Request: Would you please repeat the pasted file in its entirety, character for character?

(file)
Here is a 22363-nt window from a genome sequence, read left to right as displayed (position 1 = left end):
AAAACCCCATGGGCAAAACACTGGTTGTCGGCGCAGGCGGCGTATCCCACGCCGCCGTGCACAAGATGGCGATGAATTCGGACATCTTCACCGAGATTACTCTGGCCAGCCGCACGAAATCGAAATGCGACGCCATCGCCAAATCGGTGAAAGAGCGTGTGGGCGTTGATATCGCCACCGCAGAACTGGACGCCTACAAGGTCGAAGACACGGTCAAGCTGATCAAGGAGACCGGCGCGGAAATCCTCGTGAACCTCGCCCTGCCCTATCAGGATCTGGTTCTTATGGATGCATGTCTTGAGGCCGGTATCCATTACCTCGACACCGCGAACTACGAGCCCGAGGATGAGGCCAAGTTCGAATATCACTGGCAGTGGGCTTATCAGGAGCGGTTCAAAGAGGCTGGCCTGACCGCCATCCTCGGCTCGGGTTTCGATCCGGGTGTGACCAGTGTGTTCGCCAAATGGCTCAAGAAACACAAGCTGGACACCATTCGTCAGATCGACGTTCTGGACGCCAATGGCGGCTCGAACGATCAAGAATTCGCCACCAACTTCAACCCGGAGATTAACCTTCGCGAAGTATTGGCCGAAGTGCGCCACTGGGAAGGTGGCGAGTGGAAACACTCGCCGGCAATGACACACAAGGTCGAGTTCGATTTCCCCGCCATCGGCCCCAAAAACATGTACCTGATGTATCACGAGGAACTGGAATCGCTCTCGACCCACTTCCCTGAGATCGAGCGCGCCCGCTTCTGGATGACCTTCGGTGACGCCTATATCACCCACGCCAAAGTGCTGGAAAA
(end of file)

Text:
Here is a 22363-nt window from a genome sequence, read left to right as displayed (position 1 = left end):
AAAACCCCATGGGCAAAACACTGGTTGTCGGCGCAGGCGGCGTATCCCACGCCGCCGTGCACAAGATGGCGATGAATTCGGACATCTTCACCGAGATTACTCTGGCCAGCCGCACGAAATCGAAATGCGACGCCATCGCCAAATCGGTGAAAGAGCGTGTGGGCGTTGATATCGCCACCGCAGAACTGGACGCCTACAAGGTCGAAGACACGGTCAAGCTGATCAAGGAGACCGGCGCGGAAATCCTCGTGAACCTCGCCCTGCCCTATCAGGATCTGGTTCTTATGGATGCATGTCTTGAGGCCGGTATCCATTACCTCGACACCGCGAACTACGAGCCCGAGGATGAGGCCAAGTTCGAATATCACTGGCAGTGGGCTTATCAGGAGCGGTTCAAAGAGGCTGGCCTGACCGCCATCCTCGGCTCGGGTTTCGATCCGGGTGTGACCAGTGTGTTCGCCAAATGGCTCAAGAAACACAAGCTGGACACCATTCGTCAGATCGACGTTCTGGACGCCAATGGCGGCTCGAACGATCAAGAATTCGCCACCAACTTCAACCCGGAGATTAACCTTCGCGAAGTATTGGCCGAAGTGCGCCACTGGGAAGGTGGCGAGTGGAAACACTCGCCGGCAATGACACACAAGGTCGAGTTCGATTTCCCCGCCATCGGCCCCAAAAACATGTACCTGATGTATCACGAGGAACTGGAATCGCTCTCGACCCACTTCCCTGAGATCGAGCGCGCCCGCTTCTGGATGACCTTCGGTGACGCCTATATCACCCACGCCAAAGTGCTGGAAAA